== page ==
Remote Procedure Call (RPC) Within Transactions

One can execute RPCs within a lock-based critical section, as well as from within an RCU read-side critical section. What happens when you attempt to execute an RPC from within a transaction?

If both the RPC request and its response are to be contained within the transaction, and if some part of the transaction depends on the result returned by the response, then it is not possible to use the memory-buffer tricks that can be used in the case of buffered I/O. Any attempt to take this buffering approach would deadlock the transaction, as the request could not be transmitted until the transaction was guaranteed to succeed, but the transaction's success might not be knowable until after the response is received, as is the case in the following example:

begin_trans(); rpc_request(); i = rpc_response(); a[i]++; end_trans(); The transaction's memory footprint cannot be determined until after the RPC response is received, and until the transaction's memory footprint can be determined, it is impossible to determine whether the transaction can be allowed to commit.

Here are some options available to TM:

  1. Prohibit RPC within transactions, so that any attempt to execute an RPC operation aborts the enclosing transaction (and perhaps multiple nested transactions). Alternatively, enlist the compiler to enforce RPC-free transactions. This approach does works, but will require TM to interact with other synchronization primitives.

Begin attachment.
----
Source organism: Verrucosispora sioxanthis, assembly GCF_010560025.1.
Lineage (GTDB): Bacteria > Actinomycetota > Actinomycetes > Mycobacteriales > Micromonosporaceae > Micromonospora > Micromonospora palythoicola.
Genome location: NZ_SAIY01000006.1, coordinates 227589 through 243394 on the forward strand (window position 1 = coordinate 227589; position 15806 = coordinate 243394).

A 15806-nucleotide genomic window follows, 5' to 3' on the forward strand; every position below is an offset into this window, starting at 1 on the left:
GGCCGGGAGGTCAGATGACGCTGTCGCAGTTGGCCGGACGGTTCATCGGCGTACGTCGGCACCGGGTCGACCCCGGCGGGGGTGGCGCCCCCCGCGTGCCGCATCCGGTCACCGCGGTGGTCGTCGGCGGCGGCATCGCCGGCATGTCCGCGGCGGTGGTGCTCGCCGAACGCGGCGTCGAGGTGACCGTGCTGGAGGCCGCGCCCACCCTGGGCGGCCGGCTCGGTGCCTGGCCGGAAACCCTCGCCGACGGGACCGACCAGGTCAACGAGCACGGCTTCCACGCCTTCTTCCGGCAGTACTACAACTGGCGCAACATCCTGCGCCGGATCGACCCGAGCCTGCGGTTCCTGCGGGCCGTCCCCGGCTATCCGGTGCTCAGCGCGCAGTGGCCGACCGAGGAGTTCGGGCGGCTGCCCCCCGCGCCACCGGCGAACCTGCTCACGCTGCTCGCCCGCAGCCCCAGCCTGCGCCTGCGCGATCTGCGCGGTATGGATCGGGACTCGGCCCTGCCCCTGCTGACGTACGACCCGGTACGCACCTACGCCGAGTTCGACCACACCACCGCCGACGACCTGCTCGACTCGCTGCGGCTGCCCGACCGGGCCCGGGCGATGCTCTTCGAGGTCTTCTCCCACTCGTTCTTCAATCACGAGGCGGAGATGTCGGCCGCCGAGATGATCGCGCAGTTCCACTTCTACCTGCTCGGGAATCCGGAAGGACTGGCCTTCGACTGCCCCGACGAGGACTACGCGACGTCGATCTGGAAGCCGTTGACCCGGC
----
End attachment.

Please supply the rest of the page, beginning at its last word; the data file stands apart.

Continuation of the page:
2. Permit only one special “inevitable” transaction to proceed at any given time, thus allowing inevitable transactions to contain RPC operations. This works in general, but severely limits the scalability and performance of RPC operations. Given that scalability and performance is a first-class goal of parallelism, this approach's generality seems a bit self-limiting.
  3. Identify special cases where the success of the transaction may be determined before the RPC response is received, and automatically convert these to inevitable transactions immediately before sending the RPC request. Of course, if several concurrent transactions attempt RPC calls in this manner, it might be necessary to roll all but one of them back, with consequent degradation of performance and scalability. This approach nevertheless might be valuable given long-running transactions ending with an RPC.
  4. Identify special cases where the RPC response may be moved out of the transaction, and then proceed using techniques similar to those used for buffered I/O.
  5. Extend the transactional substrate to include the RPC server as well as its client. This is in theory possible, as has been demonstrated by distributed databases. However, it is unclear whether the requisite performance and scalability requirements can be met by distributed-database techniques, given that memory-based TM cannot hide such latencies behind those of slow disk drives.

As noted earlier, I/O is a known weakness of TM, and RPC is simply an especially problematic case of I/O.